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**INTRODUCTION:**

Elsewhere on this website Fast Neutron Reactors (FNRs) have been identified as the primary source of energy for meeting mankind's future energy needs. This web page focuses on FNR features which prevent earthquake damage.

**EARTHQUAKE THREAT:**

Earthquakes with peak horizontal accelerations of up to 3 g have been known to occur but are extremely rare. Peak ground accelerations of over 1.26 g seldom occur. If the primary sodium was completely confined then the primary sodium pool walls would have to be sufficiently strong to accelerate the entire primary sodium mass at the peak ground accelertion. That acceleration would impose an extreme hoop stress on the primary sodium pool steel walls.

**EARTHQUAKE SOLUTION:**

To reduce earthquake induced hoop stress on the primary sodium pool walls the primary sodium is permitted to slosh around like water in a half full drinking glass. In essence the reactor structure moves with the ground but the inertia of the primary sodium reduces its movement, although the primary liquid sodium level at any point in the pool may rise or fall.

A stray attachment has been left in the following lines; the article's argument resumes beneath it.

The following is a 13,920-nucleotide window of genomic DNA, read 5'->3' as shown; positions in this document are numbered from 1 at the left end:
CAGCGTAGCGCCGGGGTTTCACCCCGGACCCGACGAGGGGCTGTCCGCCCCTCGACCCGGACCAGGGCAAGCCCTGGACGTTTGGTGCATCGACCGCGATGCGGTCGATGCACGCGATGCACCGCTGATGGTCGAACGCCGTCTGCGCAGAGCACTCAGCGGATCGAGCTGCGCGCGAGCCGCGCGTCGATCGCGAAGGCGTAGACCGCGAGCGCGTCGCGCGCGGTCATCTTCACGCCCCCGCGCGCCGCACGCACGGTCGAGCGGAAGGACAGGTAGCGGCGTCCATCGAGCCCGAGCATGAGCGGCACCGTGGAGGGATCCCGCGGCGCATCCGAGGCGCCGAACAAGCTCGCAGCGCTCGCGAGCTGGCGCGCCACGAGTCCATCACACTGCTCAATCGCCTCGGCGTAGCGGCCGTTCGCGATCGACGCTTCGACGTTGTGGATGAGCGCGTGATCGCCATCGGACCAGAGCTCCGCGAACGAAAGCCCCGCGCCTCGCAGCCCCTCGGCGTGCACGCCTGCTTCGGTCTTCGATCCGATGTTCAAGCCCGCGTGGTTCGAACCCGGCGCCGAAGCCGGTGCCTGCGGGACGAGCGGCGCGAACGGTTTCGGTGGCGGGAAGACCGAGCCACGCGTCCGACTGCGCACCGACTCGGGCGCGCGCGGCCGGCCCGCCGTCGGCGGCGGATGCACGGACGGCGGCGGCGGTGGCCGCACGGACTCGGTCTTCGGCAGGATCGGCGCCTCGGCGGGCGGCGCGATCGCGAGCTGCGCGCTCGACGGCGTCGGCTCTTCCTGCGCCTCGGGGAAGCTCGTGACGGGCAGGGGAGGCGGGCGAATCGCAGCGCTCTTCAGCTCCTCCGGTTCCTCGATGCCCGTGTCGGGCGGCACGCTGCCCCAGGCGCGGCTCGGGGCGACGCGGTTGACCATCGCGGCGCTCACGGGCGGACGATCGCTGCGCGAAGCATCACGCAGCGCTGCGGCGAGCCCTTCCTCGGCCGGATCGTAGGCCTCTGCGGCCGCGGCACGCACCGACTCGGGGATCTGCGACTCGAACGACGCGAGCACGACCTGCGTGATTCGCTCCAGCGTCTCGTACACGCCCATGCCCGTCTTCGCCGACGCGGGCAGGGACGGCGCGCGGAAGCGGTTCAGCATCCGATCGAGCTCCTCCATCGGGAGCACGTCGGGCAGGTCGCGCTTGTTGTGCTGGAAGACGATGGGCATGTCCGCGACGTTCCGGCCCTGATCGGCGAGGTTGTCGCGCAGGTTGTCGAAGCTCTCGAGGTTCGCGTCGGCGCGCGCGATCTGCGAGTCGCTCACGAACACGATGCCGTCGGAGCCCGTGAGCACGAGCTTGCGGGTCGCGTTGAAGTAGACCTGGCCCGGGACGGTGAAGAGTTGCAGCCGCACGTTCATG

In order to allow thermal expansion and contraction of the secondary sodium pipes there is no rigid connection between the intermediate heat exchangers and the primary sodium pool liner. The enclosure walls above the primary sodium pool are not fixed to the pool deck. These walls are permitted to flex to maintain a gas seal while allowing for thermal expansion and contraction of the secondary sodium piping.. There is a small gap between the bottom of the enclosure side wall and the pool deck so that the wall can move with respect to the pool deck. This gap is gas sealed by a 26 m diameter flexible metal boot. The secondary sodium pipe jackets are sealed to this wall by ceramic insulation and bellows fittings.

The intermediate heat exchangers are located in the guard band of the primary sodium pool such that the intermediate heat exchangers can move up to +/- 0.2 m with respect to the pool wall without any of the secondary sodium pipes colliding with the pool wall.

**EARTHQUAKE OVERVIEW:**

Severe earthquakes can cause short term horizontal oscillating ground accelerations of up to 3 g, although 1.25 g is a more practical design limit. The design approach taken herein is to design the FNR fuel bundles to resist normal crane handling stresses and to mount the fuel bundles in a pool assembly such that if a severe earthquake occurs the liquid sodium stays almost stationary while the fuel assembly and intermediate heat exchangers move within the liquid sodium. Thus these assemblies can be subject to significant translational drag forces.